Mixing lights of various color temperatures is a great and inexpensive way to up your cinematography game. Every light source, whether natural or artificial, contains color, and depending on your white balance that color can reveal itself. A good cinematographer will use those colors as subtle emotional and narrative cues to drive their story — and so should you.
There’s no place like home. It’s a place of comfort, familiarity and function befitting its owner. The mad scientist bent on world domination has a lab, complete with contraptions and experiments worthy of their genius. The fox has a den, and the eagle a nest. Likewise, the video editor has an edit bay, a personal lair of creative genius—a digital laboratory, fit to tell any story.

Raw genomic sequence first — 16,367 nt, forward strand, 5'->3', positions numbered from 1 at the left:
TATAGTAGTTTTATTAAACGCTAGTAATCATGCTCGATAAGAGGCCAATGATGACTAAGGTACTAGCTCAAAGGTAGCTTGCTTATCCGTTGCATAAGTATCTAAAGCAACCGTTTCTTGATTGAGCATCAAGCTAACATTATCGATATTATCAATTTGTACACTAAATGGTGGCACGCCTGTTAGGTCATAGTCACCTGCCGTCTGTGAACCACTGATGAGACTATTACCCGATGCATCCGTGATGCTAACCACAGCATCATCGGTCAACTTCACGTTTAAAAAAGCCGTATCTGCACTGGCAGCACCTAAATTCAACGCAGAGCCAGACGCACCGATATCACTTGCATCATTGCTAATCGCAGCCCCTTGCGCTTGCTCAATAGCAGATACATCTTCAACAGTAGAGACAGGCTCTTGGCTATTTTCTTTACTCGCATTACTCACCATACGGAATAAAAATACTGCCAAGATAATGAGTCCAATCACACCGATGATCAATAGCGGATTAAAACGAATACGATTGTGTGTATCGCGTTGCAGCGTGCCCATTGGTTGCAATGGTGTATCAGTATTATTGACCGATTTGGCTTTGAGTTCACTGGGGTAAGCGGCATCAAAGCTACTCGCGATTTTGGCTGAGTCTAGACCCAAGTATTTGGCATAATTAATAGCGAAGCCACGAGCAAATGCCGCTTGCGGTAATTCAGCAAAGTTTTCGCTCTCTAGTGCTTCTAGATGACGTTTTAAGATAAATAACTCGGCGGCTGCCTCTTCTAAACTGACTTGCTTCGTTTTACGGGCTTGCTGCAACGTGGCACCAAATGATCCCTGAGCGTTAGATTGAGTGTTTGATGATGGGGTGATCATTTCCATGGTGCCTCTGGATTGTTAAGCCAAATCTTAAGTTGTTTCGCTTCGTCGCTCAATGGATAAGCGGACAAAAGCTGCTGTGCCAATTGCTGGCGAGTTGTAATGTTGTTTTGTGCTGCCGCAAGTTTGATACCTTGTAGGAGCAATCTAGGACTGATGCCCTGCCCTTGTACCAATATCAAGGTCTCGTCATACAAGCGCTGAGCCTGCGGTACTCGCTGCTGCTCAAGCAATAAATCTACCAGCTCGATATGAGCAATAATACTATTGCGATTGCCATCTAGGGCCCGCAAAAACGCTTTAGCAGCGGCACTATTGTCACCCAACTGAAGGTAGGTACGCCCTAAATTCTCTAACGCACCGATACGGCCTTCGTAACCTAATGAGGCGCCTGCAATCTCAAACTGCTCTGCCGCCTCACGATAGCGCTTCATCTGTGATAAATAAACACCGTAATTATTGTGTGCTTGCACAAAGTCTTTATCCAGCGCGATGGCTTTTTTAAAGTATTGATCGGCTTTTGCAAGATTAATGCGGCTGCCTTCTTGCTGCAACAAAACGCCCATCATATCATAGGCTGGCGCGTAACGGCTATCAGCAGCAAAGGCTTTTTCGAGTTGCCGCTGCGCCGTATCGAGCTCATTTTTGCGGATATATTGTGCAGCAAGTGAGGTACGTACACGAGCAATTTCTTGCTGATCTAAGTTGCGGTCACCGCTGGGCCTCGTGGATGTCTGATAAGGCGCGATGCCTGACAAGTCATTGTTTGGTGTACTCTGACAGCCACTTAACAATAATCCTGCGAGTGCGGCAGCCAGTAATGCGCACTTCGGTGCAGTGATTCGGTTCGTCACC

How do you react when you are asked to do something you don’t like? It can indeed be a huge obstacle to overcome, but what if it is your job? Say you are a director and it is your job to direct a script you truly don’t like — what can you do to make your task more enjoyable
When you have ten deadlines hanging over your head, it can be downright stressful to sit and watch a progress bar chug along while you count beads of sweat dripping down your forehead. How do you make that sweat-bead count drop to zero? Two words: render farm.